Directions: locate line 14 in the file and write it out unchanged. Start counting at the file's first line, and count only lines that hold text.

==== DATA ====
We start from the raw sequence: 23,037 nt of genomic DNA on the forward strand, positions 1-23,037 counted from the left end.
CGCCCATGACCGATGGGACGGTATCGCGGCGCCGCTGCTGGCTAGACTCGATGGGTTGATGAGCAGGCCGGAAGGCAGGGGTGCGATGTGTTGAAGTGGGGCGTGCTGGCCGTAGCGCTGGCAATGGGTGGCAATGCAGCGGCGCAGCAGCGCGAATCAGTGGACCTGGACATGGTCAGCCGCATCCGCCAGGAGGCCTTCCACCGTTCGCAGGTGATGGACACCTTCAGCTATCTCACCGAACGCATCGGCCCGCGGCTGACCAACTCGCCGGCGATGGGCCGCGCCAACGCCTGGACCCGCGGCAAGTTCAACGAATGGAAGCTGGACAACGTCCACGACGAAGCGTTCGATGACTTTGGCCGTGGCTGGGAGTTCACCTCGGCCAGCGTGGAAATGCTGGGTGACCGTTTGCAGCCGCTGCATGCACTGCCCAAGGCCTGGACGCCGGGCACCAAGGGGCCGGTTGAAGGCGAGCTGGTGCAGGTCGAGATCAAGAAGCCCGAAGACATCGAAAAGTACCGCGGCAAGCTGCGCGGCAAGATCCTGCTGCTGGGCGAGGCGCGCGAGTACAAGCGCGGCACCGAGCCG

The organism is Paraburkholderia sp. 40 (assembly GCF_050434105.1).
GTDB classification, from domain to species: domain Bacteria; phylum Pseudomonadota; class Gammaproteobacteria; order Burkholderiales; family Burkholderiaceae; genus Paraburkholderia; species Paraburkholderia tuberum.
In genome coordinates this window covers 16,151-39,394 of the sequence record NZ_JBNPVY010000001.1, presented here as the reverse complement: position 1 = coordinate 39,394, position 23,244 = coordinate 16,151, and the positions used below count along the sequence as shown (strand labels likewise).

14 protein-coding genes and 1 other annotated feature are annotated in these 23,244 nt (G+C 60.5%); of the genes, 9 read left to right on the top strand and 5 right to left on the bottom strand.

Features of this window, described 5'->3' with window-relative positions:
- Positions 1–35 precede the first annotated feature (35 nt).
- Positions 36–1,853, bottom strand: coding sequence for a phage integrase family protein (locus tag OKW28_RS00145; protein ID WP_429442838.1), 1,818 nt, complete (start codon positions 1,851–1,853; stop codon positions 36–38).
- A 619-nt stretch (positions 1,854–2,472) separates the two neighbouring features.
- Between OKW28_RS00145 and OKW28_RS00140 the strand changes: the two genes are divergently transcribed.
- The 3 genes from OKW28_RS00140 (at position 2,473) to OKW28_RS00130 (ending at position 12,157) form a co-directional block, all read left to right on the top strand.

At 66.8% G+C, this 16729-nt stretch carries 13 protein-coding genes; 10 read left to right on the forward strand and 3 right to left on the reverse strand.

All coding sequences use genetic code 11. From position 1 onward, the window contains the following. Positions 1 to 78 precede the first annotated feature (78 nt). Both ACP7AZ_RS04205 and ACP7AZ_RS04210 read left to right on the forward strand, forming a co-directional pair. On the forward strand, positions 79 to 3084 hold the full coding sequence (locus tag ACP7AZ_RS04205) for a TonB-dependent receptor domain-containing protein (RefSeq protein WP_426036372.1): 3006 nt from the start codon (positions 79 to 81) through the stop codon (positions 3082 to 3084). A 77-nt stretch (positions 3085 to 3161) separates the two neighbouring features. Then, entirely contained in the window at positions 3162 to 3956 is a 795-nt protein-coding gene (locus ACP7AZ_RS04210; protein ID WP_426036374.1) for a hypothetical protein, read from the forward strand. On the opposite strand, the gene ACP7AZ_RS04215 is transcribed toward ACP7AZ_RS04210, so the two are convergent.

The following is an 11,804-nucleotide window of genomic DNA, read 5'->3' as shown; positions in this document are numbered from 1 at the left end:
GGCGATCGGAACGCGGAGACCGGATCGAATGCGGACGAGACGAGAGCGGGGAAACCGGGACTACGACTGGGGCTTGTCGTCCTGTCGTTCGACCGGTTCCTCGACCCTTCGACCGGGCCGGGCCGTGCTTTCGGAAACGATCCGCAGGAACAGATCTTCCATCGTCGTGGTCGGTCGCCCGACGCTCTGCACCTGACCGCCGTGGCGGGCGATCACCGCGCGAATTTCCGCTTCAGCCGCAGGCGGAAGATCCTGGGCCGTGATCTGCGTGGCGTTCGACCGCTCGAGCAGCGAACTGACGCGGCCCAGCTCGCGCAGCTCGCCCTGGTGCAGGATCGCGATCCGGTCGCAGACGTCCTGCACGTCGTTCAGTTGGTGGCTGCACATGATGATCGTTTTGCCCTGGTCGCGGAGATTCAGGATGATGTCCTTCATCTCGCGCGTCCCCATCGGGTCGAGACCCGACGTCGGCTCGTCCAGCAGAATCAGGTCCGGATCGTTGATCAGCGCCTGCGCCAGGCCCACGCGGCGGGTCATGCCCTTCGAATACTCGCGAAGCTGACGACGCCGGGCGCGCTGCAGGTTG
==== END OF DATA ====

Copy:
All coding sequences use genetic code 11. From position 1 onward, the window contains the following. Positions 1 to 78 precede the first annotated feature (78 nt). Both ACP7AZ_RS04205 and ACP7AZ_RS04210 read left to right on the forward strand, forming a co-directional pair. On the forward strand, positions 79 to 3084 hold the full coding sequence (locus tag ACP7AZ_RS04205) for a TonB-dependent receptor domain-containing protein (RefSeq protein WP_426036372.1): 3006 nt from the start codon (positions 79 to 81) through the stop codon (positions 3082 to 3084). A 77-nt stretch (positions 3085 to 3161) separates the two neighbouring features. Then, entirely contained in the window at positions 3162 to 3956 is a 795-nt protein-coding gene (locus ACP7AZ_RS04210; protein ID WP_426036374.1) for a hypothetical protein, read from the forward strand. On the opposite strand, the gene ACP7AZ_RS04215 is transcribed toward ACP7AZ_RS04210, so the two are convergent.